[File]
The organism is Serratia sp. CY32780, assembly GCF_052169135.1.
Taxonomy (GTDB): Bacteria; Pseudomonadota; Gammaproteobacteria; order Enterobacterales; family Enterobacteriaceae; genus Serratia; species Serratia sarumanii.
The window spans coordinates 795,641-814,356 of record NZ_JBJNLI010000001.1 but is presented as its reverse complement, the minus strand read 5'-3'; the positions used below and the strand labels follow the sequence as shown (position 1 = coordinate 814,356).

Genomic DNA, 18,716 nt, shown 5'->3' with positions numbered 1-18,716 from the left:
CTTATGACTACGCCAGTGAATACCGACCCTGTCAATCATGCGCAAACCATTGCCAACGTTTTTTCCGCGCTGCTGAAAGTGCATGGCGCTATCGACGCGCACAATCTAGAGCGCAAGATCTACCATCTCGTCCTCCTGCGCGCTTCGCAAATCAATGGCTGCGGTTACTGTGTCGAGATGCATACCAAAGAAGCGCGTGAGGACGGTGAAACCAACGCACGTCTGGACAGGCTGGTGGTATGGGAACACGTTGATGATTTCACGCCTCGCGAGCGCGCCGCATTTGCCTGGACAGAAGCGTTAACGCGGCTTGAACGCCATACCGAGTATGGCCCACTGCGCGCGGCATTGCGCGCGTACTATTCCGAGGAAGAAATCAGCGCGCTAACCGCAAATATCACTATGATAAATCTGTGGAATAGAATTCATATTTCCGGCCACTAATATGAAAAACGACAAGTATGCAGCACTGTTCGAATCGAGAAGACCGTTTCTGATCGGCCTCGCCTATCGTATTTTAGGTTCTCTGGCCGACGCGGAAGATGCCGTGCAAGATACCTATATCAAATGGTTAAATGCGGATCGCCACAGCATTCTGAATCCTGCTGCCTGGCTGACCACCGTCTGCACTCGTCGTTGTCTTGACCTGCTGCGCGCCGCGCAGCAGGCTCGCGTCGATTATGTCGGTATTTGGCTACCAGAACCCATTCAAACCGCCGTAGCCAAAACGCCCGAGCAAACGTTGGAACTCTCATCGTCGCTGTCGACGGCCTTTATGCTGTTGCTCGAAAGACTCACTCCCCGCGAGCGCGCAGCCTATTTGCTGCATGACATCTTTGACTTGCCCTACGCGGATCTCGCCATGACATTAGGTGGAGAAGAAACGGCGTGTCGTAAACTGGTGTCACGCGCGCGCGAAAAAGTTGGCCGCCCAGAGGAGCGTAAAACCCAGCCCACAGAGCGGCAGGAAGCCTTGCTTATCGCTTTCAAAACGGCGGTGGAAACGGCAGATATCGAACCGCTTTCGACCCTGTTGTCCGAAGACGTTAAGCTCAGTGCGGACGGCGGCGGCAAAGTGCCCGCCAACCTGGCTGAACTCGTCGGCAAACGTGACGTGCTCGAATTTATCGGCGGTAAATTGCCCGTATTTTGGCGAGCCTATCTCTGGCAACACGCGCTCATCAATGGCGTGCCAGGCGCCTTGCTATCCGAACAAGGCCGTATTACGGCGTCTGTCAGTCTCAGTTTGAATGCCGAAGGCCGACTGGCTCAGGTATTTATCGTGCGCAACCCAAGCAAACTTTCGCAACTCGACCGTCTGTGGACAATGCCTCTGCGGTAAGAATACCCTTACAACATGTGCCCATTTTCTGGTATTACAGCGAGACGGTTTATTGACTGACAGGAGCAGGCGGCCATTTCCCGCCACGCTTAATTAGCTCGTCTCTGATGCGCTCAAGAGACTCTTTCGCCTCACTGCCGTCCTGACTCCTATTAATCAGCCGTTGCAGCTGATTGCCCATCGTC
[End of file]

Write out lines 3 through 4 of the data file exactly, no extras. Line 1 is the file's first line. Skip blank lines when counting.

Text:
The window spans coordinates 795,641-814,356 of record NZ_JBJNLI010000001.1 but is presented as its reverse complement, the minus strand read 5'-3'; the positions used below and the strand labels follow the sequence as shown (position 1 = coordinate 814,356).

Genomic DNA, 18,716 nt, shown 5'->3' with positions numbered 1-18,716 from the left: